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Arts & Culture Series: Research Spotlight

Relationship between music, sound and film explored in new book from City researcher

Dr Miguel Mera has edited The Routledge Companion to Screen Music and Sound

by Ed Grover (Senior Communications Officer)

A new book edited by City researcher and composer Dr Miguel Mera explores the ways in which music and sound interact with forms of narrative media such as television, video games and film.

The publication, The Routledge Companion to Screen Music and Sound, includes chapters written by Dr Mera and his co-editors Ronald Sadoff and Ben Winters.

Among them is the City academic's chapter Screen Music and the Question of Originality, which discusses the complex territories in which screen music’s disputed notions of originality operate, with a particular focus on the Academy Awards Original Score category and the ways that notions of originality have changed over time.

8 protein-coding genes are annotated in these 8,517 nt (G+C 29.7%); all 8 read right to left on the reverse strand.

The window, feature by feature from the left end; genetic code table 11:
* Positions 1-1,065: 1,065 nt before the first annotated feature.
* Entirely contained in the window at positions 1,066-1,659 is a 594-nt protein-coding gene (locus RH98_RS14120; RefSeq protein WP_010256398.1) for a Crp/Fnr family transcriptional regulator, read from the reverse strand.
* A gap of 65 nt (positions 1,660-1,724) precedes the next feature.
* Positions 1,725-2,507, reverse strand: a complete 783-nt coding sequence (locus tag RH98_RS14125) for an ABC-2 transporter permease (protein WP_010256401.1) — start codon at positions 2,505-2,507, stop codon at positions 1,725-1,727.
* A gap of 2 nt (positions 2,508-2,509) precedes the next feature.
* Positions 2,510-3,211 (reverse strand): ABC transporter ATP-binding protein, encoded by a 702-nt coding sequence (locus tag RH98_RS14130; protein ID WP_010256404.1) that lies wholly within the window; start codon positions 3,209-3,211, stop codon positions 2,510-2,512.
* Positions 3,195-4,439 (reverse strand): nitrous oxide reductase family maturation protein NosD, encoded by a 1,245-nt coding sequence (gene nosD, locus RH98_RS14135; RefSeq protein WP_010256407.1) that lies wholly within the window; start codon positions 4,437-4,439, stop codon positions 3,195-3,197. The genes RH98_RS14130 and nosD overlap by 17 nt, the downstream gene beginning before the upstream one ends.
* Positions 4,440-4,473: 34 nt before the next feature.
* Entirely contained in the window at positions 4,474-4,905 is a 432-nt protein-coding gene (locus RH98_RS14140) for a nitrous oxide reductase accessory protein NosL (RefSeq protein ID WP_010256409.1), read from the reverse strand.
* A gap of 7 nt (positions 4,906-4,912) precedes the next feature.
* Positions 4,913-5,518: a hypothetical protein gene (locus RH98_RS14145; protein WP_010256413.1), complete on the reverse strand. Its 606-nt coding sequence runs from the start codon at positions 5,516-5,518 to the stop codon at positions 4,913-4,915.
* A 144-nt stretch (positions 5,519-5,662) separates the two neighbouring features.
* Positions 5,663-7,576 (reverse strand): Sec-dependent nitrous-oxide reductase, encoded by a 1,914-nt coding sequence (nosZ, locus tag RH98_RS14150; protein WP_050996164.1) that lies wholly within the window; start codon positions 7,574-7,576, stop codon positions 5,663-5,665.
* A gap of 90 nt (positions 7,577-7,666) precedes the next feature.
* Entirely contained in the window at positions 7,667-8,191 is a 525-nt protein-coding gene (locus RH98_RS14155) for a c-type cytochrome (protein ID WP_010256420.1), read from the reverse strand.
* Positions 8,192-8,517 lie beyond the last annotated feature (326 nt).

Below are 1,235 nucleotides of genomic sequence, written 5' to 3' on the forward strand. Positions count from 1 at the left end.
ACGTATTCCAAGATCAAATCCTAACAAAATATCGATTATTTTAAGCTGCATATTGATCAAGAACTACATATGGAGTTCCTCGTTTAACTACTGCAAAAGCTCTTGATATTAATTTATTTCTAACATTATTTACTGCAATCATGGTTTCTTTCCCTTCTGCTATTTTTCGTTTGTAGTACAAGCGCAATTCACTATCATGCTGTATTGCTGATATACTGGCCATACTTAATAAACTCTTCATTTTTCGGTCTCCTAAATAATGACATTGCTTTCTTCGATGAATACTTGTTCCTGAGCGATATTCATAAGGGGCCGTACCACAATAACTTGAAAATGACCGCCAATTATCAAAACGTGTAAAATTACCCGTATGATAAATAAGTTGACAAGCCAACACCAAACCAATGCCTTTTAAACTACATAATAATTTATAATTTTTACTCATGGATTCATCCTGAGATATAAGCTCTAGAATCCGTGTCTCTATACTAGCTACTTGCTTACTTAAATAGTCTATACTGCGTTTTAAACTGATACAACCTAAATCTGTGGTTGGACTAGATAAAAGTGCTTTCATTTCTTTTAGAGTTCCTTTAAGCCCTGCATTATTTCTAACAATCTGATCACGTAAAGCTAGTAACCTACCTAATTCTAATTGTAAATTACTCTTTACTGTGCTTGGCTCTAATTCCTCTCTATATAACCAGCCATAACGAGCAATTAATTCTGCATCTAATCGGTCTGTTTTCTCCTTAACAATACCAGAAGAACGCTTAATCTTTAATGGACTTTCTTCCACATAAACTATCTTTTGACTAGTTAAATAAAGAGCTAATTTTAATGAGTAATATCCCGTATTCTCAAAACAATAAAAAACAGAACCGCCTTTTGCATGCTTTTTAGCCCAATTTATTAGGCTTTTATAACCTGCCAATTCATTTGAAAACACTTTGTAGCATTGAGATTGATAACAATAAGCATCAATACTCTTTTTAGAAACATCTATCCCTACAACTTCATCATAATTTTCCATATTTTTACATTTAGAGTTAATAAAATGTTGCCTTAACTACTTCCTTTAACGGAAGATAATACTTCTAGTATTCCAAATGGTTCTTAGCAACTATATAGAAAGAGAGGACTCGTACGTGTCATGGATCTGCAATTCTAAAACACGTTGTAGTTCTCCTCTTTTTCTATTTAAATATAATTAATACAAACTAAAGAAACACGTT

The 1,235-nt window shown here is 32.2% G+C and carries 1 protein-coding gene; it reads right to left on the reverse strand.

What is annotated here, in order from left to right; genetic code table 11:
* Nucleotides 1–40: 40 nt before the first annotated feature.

Dr Mera, a Reader in the Department of Music and Associate Dean (Research and Enterprise), said: “This is an extensive volume and it has been very exciting to work with such a diverse range of scholars on a series of important topics. The Companion outlines some useful new directions for the study of screen music and sound.”

The book includes five areas of study, covering topics such as the history of the discipline, the impact of technology and methodologies for analysing screen music. A diverse range of international scholars have contributed a set of 46 chapters, which move from foundational knowledge to cutting-edge topics that highlight new key areas.

Dr Mera is a composer of music for the moving image and a musicologist. He is interested in the combination of practice and theory within the context of contemporary culture and the creative industries.

His recent research includes a study that used eye-tracking technology to show how music can direct audiences' attention on screen. The study showed that different types of music can affect where people focus, how quickly their attention is drawn to different areas of the screen and the length of time they spend looking at those areas.

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